As politicians struggle to find solutions to the worldwide economic recession that began in December 2007, the word socialism has become a political hot button. A quick Google search of “socialism in America” leads you to heated arguments on political forums, anti-socialist tirades, and equally fanatical pro-socialist defenses. The U.S. news on any particular day includes a report of Republican politicians and Tea Party activists accusing President Obama and the Democratic party of dragging America toward socialism, occasionally accompanied by a brief interview with a professed socialist saying, “no, the president is not a socialist, thank you very much.” The people who attack socialism often use the word as an epithet, attaching it to any government-funded project they disapprove of-from national health care to paved roads. The people who defend socialism tend to describe it in utopian terms. On the one hand, socialism is evil. On the other hand, socialism is salvation.
But what, exactly, does socialism mean?
It's not surprising that many people are confused about what socialism means. Both its opponents and its proponents often take a position similar to that of Supreme Court Justice Potter Stewart on pornography: They know it when they see it. In fact, like democracy, socialism is an umbrella term for a wide range of doctrines, including anarchism, Marxism, social democracy, farm cooperatives, communes, and communism, that are bound together by their critique of capitalism and their commitment to the creation of an egalitarian society.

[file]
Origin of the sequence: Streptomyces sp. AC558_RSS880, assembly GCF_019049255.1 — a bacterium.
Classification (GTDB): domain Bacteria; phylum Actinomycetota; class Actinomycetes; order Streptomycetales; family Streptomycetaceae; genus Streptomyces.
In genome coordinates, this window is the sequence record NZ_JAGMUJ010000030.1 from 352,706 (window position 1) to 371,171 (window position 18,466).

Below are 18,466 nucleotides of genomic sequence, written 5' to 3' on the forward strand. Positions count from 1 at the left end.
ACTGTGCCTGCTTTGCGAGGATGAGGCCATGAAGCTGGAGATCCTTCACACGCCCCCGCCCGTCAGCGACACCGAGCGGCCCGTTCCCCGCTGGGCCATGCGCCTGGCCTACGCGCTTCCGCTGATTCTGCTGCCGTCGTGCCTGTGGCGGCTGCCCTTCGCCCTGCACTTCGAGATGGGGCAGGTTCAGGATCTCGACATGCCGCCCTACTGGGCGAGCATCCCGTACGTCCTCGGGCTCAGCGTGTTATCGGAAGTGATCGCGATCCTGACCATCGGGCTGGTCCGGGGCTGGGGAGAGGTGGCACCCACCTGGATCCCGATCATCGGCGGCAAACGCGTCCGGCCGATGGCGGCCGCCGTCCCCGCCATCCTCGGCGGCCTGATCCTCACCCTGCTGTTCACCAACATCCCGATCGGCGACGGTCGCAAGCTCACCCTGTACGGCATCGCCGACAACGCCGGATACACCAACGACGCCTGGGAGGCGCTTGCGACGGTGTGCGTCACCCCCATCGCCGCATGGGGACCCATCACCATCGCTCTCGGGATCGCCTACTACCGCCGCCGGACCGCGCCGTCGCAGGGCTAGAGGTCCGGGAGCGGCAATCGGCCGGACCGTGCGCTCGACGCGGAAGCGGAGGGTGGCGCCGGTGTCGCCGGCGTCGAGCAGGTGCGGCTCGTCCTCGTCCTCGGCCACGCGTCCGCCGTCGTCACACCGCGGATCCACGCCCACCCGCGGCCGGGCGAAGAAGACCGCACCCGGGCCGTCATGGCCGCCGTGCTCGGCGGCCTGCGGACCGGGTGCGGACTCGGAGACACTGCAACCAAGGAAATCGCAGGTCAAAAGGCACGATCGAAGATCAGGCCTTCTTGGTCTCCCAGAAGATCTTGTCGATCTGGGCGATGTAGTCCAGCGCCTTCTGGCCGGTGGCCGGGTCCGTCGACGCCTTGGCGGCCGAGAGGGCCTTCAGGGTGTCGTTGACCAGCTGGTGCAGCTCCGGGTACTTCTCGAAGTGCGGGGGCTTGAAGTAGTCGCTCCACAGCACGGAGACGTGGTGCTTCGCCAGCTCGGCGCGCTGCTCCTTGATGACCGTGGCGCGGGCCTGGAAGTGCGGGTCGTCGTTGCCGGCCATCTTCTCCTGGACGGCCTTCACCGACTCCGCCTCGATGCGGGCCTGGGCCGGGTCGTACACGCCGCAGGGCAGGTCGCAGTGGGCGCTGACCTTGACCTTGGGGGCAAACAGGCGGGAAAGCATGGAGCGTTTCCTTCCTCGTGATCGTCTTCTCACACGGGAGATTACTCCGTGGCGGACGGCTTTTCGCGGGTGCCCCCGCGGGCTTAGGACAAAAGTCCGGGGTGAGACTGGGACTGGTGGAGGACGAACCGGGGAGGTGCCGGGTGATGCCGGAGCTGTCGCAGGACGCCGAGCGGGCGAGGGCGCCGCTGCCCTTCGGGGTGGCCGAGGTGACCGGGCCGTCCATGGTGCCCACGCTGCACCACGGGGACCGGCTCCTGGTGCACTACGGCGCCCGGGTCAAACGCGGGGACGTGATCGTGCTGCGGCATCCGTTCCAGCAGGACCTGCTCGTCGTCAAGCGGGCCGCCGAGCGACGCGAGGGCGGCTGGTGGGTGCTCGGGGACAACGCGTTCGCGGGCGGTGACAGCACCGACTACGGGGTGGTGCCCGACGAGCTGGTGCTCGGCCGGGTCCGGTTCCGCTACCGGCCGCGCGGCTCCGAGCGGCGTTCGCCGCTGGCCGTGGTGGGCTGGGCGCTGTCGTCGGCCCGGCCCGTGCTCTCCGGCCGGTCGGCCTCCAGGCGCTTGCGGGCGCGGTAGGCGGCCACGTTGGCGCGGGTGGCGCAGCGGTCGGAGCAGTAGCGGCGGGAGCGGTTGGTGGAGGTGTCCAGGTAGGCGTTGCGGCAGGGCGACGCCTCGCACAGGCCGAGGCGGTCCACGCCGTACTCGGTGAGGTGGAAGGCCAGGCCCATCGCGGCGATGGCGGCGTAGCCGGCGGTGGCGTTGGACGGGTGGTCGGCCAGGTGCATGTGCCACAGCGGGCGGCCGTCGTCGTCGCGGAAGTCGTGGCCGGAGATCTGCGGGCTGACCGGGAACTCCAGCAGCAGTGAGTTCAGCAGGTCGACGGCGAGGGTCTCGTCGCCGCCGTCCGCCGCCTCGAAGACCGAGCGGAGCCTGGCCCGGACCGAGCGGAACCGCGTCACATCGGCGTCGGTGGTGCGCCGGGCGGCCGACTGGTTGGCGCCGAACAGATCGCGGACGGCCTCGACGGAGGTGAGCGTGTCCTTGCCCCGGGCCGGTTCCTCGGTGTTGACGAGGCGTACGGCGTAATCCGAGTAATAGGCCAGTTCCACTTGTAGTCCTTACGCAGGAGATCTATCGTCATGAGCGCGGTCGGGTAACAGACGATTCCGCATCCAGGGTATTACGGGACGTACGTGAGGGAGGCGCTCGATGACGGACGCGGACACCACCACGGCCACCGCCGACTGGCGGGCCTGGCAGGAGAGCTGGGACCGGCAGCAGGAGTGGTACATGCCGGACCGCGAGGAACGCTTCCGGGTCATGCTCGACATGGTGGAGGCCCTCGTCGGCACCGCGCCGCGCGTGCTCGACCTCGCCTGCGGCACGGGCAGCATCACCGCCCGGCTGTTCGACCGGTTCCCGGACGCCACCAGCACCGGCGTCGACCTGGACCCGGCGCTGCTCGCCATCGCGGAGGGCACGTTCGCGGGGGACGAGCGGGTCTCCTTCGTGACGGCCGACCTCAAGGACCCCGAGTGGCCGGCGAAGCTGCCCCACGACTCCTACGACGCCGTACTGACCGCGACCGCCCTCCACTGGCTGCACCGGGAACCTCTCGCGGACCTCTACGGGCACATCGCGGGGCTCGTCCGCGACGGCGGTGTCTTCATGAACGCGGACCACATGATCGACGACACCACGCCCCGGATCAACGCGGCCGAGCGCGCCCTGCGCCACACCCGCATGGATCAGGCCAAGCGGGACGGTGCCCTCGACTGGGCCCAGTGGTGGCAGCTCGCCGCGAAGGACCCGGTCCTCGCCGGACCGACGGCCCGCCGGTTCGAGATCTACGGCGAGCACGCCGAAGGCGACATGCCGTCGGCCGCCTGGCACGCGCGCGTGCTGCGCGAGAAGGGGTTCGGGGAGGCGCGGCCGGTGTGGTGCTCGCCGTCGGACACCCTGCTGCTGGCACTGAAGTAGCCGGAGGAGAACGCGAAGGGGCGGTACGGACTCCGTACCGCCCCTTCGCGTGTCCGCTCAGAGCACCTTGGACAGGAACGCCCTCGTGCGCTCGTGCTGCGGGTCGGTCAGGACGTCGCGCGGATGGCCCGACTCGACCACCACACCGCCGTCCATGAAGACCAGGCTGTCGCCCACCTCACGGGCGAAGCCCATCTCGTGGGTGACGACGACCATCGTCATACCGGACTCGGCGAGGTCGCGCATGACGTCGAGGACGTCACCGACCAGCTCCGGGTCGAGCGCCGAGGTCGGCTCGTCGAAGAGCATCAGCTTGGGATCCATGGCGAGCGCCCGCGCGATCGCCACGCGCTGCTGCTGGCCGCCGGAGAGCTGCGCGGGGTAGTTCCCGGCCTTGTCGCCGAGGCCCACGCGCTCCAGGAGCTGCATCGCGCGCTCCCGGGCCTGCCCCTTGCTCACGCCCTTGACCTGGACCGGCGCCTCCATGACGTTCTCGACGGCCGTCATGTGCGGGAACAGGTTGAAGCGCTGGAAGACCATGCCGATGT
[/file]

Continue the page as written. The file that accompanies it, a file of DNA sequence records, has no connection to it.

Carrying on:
Socialism's complex history stretches back three centuries. It has inspired political realities as far apart as Robert Owen's experimental community in New Harmony, Indiana, and Joseph Stalin's brutal Russian dictatorship. Its proponents have included pragmatists and visionaries. Some have called for reform; others have called for revolution. Socialists have formed, and rejected, both political parties and trade union movements. The only thing that holds them all together is a shared concern with restructuring society in a way that corrects social and economic inequalities.
Socialism has been one of the formative forces of the modern world. In 1895, King Edward VI of England proclaimed in a speech “We are all socialists now-a-days.” It was his exaggerated acknowledgement that over the course of the nineteenth century the socialist movement, in its various incarnations, changed European society and politics in fundamental ways.
The purpose of this book is to introduce you to the different types of socialism, socialists' basic beliefs, and their influence on the modern world, beginning with socialism's origins in the social turmoil of the Industrial Revolution and ending with its modern-day interpretations.